The famous Swiss psychiatrist and psychotherapist Dr. Carl Jung is often quoted as saying, “What you resist persists.” I always took it to mean that because I had problems with calculus in college, I would always be in professional positions that would require me to be proficient in the subject.
In last month’s column, we discussed how to use a piping system model for operator training, system troubleshooting and improvements. This month, we will discuss one of the fundamental engineering principles used to build a piping system model.
In previous columns, we have discussed how a physical system can be simulated by developing an accurate model of the system. This month, we will explore how simulators in industrial applications can increase safety and system uptime.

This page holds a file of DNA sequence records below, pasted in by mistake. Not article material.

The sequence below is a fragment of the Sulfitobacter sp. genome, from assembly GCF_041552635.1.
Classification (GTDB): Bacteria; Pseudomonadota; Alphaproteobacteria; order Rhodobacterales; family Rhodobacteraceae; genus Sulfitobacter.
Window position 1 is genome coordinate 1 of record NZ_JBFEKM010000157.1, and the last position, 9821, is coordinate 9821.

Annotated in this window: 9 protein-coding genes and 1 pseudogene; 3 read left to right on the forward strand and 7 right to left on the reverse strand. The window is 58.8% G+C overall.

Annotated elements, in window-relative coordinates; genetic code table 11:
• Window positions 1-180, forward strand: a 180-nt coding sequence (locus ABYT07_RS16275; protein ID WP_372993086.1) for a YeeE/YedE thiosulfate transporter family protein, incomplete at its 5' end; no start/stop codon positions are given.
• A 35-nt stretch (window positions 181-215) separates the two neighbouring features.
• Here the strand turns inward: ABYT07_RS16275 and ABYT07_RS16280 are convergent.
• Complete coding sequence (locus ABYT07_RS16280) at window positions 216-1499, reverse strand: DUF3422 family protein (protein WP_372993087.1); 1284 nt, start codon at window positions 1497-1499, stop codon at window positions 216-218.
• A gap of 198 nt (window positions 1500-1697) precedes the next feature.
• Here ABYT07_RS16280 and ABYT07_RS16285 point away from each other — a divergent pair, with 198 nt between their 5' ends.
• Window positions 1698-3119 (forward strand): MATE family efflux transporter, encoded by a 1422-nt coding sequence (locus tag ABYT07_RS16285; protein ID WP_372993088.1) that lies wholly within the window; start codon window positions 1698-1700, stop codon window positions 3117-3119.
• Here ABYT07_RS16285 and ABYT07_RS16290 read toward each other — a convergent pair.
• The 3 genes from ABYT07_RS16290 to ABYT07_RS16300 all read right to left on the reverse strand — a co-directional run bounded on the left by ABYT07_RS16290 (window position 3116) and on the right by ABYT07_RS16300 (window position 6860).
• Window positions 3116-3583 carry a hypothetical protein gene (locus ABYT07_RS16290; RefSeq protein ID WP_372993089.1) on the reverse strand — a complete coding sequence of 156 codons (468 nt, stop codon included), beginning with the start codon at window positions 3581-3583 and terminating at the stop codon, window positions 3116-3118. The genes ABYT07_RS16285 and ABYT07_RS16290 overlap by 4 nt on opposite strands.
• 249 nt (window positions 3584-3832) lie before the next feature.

You are driving down the highway in your car when a tire suddenly goes flat. You pull over and prepare to change the tire when, to your dismay, you discover that the spare has no air—and the jack is missing.
For the last two years I have had the pleasure of writing Pump System Improvement columns for Pumps & Systems magazine. Each column has centered on a typical problem occurring within an operating piping system.
The objective of this month’s column is to show end users how to hydraulically evaluate their pump systems and determine the power required for the drivers to move the desired flow through the piping/process.
It is the best of pumps; it is the worst of pumps. Horizontal split-case (HSC) pumps are used in most industries around the world to move large quantities of fairly clean fluids—usually water—at low to medium pressures. HSC design geometry poses numerous advantages and disadvantages for users.